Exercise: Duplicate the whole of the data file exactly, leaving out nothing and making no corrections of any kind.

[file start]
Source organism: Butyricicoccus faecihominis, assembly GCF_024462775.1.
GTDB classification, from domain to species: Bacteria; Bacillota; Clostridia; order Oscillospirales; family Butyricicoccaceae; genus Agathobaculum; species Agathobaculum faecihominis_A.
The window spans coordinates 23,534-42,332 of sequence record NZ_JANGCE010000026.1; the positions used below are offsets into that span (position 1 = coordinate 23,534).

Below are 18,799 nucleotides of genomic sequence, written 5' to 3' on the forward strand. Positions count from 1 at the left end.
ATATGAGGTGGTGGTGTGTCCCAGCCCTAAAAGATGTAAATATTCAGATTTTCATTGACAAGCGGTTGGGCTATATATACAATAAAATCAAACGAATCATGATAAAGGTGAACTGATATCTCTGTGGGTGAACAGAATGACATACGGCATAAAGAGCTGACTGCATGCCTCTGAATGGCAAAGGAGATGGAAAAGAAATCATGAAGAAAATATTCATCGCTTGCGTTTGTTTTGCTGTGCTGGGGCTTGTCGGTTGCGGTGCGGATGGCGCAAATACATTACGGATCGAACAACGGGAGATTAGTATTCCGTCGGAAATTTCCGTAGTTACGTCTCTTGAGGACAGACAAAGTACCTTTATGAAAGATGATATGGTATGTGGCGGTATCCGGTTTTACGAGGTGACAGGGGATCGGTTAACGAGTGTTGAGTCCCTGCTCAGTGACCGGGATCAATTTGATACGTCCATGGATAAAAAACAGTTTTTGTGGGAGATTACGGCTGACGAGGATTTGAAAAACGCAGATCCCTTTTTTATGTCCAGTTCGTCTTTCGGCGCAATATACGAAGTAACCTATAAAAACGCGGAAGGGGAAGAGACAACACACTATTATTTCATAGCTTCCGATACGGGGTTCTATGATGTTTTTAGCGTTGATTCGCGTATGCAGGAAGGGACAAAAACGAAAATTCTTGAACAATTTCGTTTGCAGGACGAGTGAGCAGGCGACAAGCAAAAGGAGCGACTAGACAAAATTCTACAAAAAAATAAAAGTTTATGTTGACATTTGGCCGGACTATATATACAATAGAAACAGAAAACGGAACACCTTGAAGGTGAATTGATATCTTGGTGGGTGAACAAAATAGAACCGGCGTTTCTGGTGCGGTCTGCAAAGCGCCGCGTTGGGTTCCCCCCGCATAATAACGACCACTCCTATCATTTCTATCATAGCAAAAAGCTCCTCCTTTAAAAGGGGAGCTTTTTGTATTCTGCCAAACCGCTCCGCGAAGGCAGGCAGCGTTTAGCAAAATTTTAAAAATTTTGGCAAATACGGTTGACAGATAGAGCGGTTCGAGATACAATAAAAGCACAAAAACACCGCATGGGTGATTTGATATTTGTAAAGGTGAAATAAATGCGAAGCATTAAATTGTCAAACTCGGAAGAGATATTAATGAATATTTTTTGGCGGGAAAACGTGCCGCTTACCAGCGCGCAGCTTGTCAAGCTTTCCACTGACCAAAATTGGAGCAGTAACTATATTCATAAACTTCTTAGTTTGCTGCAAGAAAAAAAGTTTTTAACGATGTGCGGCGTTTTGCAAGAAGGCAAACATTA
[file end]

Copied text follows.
Source organism: Butyricicoccus faecihominis, assembly GCF_024462775.1.
GTDB classification, from domain to species: Bacteria; Bacillota; Clostridia; order Oscillospirales; family Butyricicoccaceae; genus Agathobaculum; species Agathobaculum faecihominis_A.
The window spans coordinates 23,534-42,332 of sequence record NZ_JANGCE010000026.1; the positions used below are offsets into that span (position 1 = coordinate 23,534).

Below are 18,799 nucleotides of genomic sequence, written 5' to 3' on the forward strand. Positions count from 1 at the left end.
ATATGAGGTGGTGGTGTGTCCCAGCCCTAAAAGATGTAAATATTCAGATTTTCATTGACAAGCGGTTGGGCTATATATACAATAAAATCAAACGAATCATGATAAAGGTGAACTGATATCTCTGTGGGTGAACAGAATGACATACGGCATAAAGAGCTGACTGCATGCCTCTGAATGGCAAAGGAGATGGAAAAGAAATCATGAAGAAAATATTCATCGCTTGCGTTTGTTTTGCTGTGCTGGGGCTTGTCGGTTGCGGTGCGGATGGCGCAAATACATTACGGATCGAACAACGGGAGATTAGTATTCCGTCGGAAATTTCCGTAGTTACGTCTCTTGAGGACAGACAAAGTACCTTTATGAAAGATGATATGGTATGTGGCGGTATCCGGTTTTACGAGGTGACAGGGGATCGGTTAACGAGTGTTGAGTCCCTGCTCAGTGACCGGGATCAATTTGATACGTCCATGGATAAAAAACAGTTTTTGTGGGAGATTACGGCTGACGAGGATTTGAAAAACGCAGATCCCTTTTTTATGTCCAGTTCGTCTTTCGGCGCAATATACGAAGTAACCTATAAAAACGCGGAAGGGGAAGAGACAACACACTATTATTTCATAGCTTCCGATACGGGGTTCTATGATGTTTTTAGCGTTGATTCGCGTATGCAGGAAGGGACAAAAACGAAAATTCTTGAACAATTTCGTTTGCAGGACGAGTGAGCAGGCGACAAGCAAAAGGAGCGACTAGACAAAATTCTACAAAAAAATAAAAGTTTATGTTGACATTTGGCCGGACTATATATACAATAGAAACAGAAAACGGAACACCTTGAAGGTGAATTGATATCTTGGTGGGTGAACAAAATAGAACCGGCGTTTCTGGTGCGGTCTGCAAAGCGCCGCGTTGGGTTCCCCCCGCATAATAACGACCACTCCTATCATTTCTATCATAGCAAAAAGCTCCTCCTTTAAAAGGGGAGCTTTTTGTATTCTGCCAAACCGCTCCGCGAAGGCAGGCAGCGTTTAGCAAAATTTTAAAAATTTTGGCAAATACGGTTGACAGATAGAGCGGTTCGAGATACAATAAAAGCACAAAAACACCGCATGGGTGATTTGATATTTGTAAAGGTGAAATAAATGCGAAGCATTAAATTGTCAAACTCGGAAGAGATATTAATGAATATTTTTTGGCGGGAAAACGTGCCGCTTACCAGCGCGCAGCTTGTCAAGCTTTCCACTGACCAAAATTGGAGCAGTAACTATATTCATAAACTTCTTAGTTTGCTGCAAGAAAAAAAGTTTTTAACGATGTGCGGCGTTTTGCAAGAAGGCAAACATTA